Slow down. Breathe. Pay attention. Be quiet. Listen.
All these words assume something other than running willy-nilly hard-as-we-can-go-so-we-can-do-ever-more-and-more-good-things. This past Monday night, I sort of lost my mind at a meeting and went on a passionate tirade about beauty and other things, making declarations that I think are largely true about our heritage’s disconnect with beauty and physical life. My means of communication was unusual for me–I don’t usually end up yelling. And truthfully, I don’t think I was yelling like I could have been yelling, but for me, it was a larger presence than usual. (How’s that for fudging?) I apologized profusely to those in my path that night, and thankfully, they forgave me, all looking a little befuddled that Jeff had finally lost it.
Red flags went up inside me, asking me to pay attention to what was going on. Truth is, and I mentioned this in my last post on this blog, I’ve come to the conclusion that I’ve been working the past six to nine months at an unsustainable pace. It’s funny…when I think “discipleship” I am even more convicted of this than before. There is an urgency to discipleship, certainly, but there is also the notion that frenzied, hurried, gas-pedal-to-the-floor living is not what Jesus modeled, nor what Sabbath is about.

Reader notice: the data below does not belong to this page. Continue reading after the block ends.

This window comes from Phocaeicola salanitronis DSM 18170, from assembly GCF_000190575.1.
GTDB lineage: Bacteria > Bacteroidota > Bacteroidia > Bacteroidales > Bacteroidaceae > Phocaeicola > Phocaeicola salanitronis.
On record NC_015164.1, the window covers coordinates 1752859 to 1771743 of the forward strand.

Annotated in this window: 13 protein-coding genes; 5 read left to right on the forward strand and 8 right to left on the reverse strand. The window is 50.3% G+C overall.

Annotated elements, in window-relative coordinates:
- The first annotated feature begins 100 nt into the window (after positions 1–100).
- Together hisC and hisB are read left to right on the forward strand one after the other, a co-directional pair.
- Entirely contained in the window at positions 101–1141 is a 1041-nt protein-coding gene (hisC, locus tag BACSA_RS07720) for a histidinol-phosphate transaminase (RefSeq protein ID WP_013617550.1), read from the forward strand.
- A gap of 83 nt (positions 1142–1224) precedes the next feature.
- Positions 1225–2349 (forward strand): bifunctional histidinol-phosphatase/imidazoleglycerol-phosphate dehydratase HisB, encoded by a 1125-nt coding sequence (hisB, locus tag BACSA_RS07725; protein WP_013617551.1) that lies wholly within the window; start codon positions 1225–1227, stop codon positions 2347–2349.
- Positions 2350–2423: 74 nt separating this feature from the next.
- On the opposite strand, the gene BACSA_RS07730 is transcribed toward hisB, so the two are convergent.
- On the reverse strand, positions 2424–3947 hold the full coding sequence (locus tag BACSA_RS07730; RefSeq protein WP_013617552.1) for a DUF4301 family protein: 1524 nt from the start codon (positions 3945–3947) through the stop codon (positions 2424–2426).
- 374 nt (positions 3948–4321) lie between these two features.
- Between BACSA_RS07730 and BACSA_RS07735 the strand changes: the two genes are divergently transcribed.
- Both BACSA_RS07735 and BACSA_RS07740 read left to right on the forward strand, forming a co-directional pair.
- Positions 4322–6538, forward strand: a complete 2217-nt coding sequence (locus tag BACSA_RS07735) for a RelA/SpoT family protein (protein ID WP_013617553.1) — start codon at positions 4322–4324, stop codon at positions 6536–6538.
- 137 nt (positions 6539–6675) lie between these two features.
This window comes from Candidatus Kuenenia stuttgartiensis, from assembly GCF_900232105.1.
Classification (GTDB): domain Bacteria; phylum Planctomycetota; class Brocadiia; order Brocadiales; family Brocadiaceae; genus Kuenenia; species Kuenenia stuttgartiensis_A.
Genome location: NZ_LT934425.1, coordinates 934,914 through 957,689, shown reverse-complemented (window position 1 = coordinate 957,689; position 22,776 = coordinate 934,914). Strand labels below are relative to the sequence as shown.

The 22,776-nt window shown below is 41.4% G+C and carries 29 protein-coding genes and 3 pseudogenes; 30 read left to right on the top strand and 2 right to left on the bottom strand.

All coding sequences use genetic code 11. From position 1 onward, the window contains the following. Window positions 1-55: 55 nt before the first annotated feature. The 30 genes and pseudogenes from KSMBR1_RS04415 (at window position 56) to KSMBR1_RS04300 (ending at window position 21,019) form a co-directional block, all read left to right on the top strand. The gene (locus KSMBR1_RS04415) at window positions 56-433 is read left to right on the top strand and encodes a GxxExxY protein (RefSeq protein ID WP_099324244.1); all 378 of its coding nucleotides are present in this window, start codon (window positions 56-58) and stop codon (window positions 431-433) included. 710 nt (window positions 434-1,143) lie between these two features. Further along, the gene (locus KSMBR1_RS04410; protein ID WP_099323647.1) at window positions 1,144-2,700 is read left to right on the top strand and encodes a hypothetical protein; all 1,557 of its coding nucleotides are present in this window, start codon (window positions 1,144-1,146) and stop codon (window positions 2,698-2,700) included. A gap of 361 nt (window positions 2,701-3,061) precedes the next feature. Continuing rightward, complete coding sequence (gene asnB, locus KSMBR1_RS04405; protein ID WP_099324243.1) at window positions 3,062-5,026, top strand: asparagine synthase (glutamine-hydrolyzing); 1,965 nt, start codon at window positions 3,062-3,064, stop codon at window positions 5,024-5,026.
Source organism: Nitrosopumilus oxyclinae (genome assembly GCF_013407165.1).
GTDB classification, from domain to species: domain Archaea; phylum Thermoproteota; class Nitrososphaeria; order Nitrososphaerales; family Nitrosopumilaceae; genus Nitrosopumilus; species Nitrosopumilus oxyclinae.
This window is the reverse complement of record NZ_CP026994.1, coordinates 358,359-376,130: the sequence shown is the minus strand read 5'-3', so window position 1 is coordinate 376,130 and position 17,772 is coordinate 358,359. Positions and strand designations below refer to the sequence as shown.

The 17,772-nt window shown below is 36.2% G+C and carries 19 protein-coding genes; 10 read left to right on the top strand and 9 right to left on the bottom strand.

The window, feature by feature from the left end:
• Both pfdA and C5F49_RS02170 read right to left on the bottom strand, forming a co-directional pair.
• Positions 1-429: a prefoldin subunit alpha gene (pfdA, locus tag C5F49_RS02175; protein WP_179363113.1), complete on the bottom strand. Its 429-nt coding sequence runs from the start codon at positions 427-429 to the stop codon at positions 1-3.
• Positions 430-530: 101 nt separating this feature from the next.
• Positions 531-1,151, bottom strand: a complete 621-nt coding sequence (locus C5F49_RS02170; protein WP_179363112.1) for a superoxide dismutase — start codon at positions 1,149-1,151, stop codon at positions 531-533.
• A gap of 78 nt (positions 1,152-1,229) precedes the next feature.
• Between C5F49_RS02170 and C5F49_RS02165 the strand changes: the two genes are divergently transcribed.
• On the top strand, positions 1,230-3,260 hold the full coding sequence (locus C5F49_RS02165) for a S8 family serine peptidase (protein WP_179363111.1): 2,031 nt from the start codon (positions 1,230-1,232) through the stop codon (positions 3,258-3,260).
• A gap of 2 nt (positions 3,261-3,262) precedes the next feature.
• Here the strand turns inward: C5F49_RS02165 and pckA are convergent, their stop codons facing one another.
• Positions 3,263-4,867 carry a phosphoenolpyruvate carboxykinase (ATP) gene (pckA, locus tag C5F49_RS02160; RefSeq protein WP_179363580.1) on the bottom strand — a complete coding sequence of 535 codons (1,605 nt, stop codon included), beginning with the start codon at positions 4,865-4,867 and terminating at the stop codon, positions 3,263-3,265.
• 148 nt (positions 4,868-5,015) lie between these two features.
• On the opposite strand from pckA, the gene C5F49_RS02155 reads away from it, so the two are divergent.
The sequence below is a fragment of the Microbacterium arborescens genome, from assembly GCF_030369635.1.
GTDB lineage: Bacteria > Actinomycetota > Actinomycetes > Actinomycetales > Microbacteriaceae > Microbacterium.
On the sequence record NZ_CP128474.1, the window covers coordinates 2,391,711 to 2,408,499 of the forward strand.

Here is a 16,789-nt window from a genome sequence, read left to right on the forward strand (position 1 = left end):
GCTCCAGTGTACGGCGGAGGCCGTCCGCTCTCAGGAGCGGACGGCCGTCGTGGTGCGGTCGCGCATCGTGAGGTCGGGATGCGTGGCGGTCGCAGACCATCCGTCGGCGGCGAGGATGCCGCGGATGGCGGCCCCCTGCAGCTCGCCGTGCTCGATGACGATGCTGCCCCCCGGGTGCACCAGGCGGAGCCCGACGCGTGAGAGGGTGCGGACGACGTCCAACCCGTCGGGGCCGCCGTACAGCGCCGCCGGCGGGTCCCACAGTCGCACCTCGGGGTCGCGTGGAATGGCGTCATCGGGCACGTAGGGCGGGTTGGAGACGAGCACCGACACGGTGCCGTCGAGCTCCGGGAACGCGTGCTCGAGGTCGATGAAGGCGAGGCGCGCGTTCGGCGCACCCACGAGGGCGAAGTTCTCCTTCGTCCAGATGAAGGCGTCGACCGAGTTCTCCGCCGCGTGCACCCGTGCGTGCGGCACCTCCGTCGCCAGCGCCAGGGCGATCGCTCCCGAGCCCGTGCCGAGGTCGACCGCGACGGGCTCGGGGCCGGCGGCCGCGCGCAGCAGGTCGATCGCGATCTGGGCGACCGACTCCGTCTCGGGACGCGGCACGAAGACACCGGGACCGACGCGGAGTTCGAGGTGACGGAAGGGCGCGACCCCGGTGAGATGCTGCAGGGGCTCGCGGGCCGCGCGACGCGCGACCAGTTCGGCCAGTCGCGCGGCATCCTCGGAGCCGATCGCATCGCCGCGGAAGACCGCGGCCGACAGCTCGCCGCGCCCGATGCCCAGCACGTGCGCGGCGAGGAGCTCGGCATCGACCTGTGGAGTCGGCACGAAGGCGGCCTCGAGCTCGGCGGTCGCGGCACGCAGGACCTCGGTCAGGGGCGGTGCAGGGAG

I’ve said many times that there is a hidden monk living in me, and while I don’t advocate a complete removal from the world for a lifetime, there is something deep to be said for silence and quiet and reflection. Yesterday’s Sabbath was an oasis for me, and I feel much more in tune with the rhythms God has established for me. I have to be careful saying that, because I don’t want to engage in spiritual hyperbole, or try to justify my own desire to slow down by adding some God-language to it. But in my heart I remain convicted that much of how we live as Americans is too, too fast. This is a place to be counter-cultural, and I don’t have to tell anyone that it’s costly.
Breathing deeper today…